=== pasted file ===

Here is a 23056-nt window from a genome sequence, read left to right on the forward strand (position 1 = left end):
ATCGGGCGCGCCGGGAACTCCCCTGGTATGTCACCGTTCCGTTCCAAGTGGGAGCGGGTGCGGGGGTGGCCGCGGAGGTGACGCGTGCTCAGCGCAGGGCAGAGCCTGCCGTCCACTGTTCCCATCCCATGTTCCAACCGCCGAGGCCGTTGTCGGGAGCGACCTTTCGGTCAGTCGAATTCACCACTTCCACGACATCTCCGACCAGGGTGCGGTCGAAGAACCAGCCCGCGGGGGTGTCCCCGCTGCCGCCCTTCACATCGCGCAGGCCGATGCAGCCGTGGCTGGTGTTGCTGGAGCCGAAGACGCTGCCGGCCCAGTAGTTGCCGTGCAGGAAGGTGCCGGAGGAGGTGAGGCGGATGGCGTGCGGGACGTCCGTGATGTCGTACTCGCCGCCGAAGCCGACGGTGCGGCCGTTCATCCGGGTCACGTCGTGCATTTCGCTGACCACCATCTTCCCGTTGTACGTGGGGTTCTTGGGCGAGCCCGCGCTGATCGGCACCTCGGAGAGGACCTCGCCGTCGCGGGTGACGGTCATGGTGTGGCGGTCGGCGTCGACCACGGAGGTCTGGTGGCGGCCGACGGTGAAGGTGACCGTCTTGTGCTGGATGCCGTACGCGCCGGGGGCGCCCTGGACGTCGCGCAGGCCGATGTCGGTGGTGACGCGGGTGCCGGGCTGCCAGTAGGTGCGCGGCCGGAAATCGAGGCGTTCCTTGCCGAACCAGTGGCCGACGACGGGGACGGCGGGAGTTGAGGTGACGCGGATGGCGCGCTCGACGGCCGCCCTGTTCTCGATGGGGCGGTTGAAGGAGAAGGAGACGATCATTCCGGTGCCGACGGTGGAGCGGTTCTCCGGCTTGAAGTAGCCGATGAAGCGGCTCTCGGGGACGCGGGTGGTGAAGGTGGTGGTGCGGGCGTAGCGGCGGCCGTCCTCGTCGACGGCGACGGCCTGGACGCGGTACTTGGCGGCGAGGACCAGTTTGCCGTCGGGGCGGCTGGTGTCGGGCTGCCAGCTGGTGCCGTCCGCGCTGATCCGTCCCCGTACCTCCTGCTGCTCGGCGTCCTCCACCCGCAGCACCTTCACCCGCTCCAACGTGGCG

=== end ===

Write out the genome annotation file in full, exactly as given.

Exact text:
Here is a 23056-nt window from a genome sequence, read left to right on the forward strand (position 1 = left end):
ATCGGGCGCGCCGGGAACTCCCCTGGTATGTCACCGTTCCGTTCCAAGTGGGAGCGGGTGCGGGGGTGGCCGCGGAGGTGACGCGTGCTCAGCGCAGGGCAGAGCCTGCCGTCCACTGTTCCCATCCCATGTTCCAACCGCCGAGGCCGTTGTCGGGAGCGACCTTTCGGTCAGTCGAATTCACCACTTCCACGACATCTCCGACCAGGGTGCGGTCGAAGAACCAGCCCGCGGGGGTGTCCCCGCTGCCGCCCTTCACATCGCGCAGGCCGATGCAGCCGTGGCTGGTGTTGCTGGAGCCGAAGACGCTGCCGGCCCAGTAGTTGCCGTGCAGGAAGGTGCCGGAGGAGGTGAGGCGGATGGCGTGCGGGACGTCCGTGATGTCGTACTCGCCGCCGAAGCCGACGGTGCGGCCGTTCATCCGGGTCACGTCGTGCATTTCGCTGACCACCATCTTCCCGTTGTACGTGGGGTTCTTGGGCGAGCCCGCGCTGATCGGCACCTCGGAGAGGACCTCGCCGTCGCGGGTGACGGTCATGGTGTGGCGGTCGGCGTCGACCACGGAGGTCTGGTGGCGGCCGACGGTGAAGGTGACCGTCTTGTGCTGGATGCCGTACGCGCCGGGGGCGCCCTGGACGTCGCGCAGGCCGATGTCGGTGGTGACGCGGGTGCCGGGCTGCCAGTAGGTGCGCGGCCGGAAATCGAGGCGTTCCTTGCCGAACCAGTGGCCGACGACGGGGACGGCGGGAGTTGAGGTGACGCGGATGGCGCGCTCGACGGCCGCCCTGTTCTCGATGGGGCGGTTGAAGGAGAAGGAGACGATCATTCCGGTGCCGACGGTGGAGCGGTTCTCCGGCTTGAAGTAGCCGATGAAGCGGCTCTCGGGGACGCGGGTGGTGAAGGTGGTGGTGCGGGCGTAGCGGCGGCCGTCCTCGTCGACGGCGACGGCCTGGACGCGGTACTTGGCGGCGAGGACCAGTTTGCCGTCGGGGCGGCTGGTGTCGGGCTGCCAGCTGGTGCCGTCCGCGCTGATCCGTCCCCGTACCTCCTGCTGCTCGGCGTCCTCCACCCGCAGCACCTTCACCCGCTCCAACGTGGCG